The Glens Falls Symphony Orchestra continued with its new tradition of performing world premieres Saturday night at the Zankel Music Center with Ezra Laderman’s “Canto V.”
The work is based on that part of Dante’s “The Inferno” — specifically Robert Pinsky’s translation — and involved three singers: soprano Lisa Saffer as Francesca, tenor Joseph Holmes as Dante, and baritone Philip Lima as Virgil. Laderman, who was present, wrote a richly tapestried score, filled with much color — the percussionists played a host of different instruments, rhythmic interest, brassy punctuations and strings that were so light and busy they created a flurry of movement.
The work was very tonal, often with shimmery effects, which described the text. Although the singers were all in good voice and sang in English, they couldn’t always be heard, let alone understood. It was hard to tell whether they needed microphones or conductor Charles Peltz needed to bring the dynamic level down.
It might have been the hall, which tends to favor the lower ranges. The singers’ lines were very abstract and not easy. Text was provided, but not what the singers were singing.
Despite the work’s difficulties, the orchestra sounded terrific and Peltz was precise and solid throughout. There was also humor to spice things up. After what seemed to be an angelic ending with a harp chord, Laderman threw in a discordant blast to end it. After all, it was supposed to be hell.
Concertmaster Michael Emery was the featured soloist in the first half. In Vaughan Williams’ inspired “The Lark Ascending,” which is based on George Meredith’s poem of the same name, the violin is the lark. A meadow in the morning and we hear the faint sounds of a bird. Slowly its call gains force to soar, which Emery echoed from soft hints to a sweet lovely tone. Modal scales and harmonies were elegantly and very expressively phrased.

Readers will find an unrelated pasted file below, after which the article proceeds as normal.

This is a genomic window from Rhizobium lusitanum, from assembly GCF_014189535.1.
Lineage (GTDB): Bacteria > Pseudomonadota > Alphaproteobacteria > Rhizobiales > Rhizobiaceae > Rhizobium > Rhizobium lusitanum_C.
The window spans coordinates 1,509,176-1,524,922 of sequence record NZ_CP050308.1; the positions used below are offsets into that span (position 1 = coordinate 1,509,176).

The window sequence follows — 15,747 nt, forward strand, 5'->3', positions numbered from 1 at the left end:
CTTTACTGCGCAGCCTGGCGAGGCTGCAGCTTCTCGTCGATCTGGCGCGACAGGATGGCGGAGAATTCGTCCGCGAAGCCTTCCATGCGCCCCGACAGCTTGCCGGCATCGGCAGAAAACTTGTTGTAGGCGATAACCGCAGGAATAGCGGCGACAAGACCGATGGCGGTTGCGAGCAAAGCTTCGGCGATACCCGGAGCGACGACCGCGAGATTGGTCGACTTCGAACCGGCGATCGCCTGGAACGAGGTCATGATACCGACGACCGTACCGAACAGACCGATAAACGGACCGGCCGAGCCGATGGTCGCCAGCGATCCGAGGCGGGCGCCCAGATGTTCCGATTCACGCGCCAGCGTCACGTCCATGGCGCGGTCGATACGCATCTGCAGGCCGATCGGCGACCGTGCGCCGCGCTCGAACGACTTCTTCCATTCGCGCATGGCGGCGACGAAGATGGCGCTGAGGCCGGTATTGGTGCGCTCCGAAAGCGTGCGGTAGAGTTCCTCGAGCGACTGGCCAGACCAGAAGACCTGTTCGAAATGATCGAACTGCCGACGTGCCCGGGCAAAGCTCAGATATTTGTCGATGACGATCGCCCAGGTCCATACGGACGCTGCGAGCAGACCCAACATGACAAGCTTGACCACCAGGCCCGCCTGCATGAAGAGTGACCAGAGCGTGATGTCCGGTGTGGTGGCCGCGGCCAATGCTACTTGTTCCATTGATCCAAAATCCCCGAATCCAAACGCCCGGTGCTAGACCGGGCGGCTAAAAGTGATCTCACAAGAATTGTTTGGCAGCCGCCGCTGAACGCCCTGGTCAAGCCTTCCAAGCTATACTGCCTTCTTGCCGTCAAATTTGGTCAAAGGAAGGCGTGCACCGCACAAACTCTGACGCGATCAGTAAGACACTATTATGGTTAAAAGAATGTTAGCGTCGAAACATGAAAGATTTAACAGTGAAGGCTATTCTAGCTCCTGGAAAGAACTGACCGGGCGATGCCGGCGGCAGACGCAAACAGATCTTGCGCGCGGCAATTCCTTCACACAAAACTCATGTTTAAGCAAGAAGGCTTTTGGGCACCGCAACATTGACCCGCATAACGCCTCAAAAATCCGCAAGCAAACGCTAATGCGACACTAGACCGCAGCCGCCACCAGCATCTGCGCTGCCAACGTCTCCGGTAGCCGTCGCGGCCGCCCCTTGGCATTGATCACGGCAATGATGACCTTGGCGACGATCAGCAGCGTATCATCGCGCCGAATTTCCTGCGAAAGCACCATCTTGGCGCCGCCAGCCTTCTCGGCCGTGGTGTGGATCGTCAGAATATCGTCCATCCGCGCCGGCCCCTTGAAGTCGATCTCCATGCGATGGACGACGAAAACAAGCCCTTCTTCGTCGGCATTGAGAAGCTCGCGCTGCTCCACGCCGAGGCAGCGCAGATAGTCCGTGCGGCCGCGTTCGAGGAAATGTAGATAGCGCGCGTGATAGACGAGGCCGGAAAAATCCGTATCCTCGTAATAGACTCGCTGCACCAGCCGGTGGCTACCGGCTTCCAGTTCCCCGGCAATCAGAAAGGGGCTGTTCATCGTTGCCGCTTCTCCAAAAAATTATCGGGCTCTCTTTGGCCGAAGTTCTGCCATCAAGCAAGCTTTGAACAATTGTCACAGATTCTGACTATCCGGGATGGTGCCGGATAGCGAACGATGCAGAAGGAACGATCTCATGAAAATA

The orchestra maintained excellent balances and blended beautifully. Peltz made the transitions into the slightly uptempo sections and into and out of the cadenzas silken smooth.
Emery paced his solo lines with patience to create an ethereal effect.
It was a complete contrast to what he did to open the concert with the Autumn and Winter movements from Vivaldi’s “The Four Seasons.” Working with only eight strings, harpsichordist Bryan Kirk and no conductor, Emery attacked his part with aggressive vigor.
The effect was more of a rough-and-tumble reading with hard edges, some pitch problems and unfinished phrases. His fast tempos were very fast and made the many scales closer to glissandos than anything bowed. He seemed in a rush to get somewhere.
Even the few slower sections had an almost antic undertow. Somehow, the rest of the ensemble kept up.
But the music still remains wonderfully descriptive of the text, which was provided not only in print but projected onto a screen behind the players.
Today at 4 p.m. the concert will be repeated in Glens Falls with the addition of poet Robert Pinsky, who is expected to read between the pieces on the program.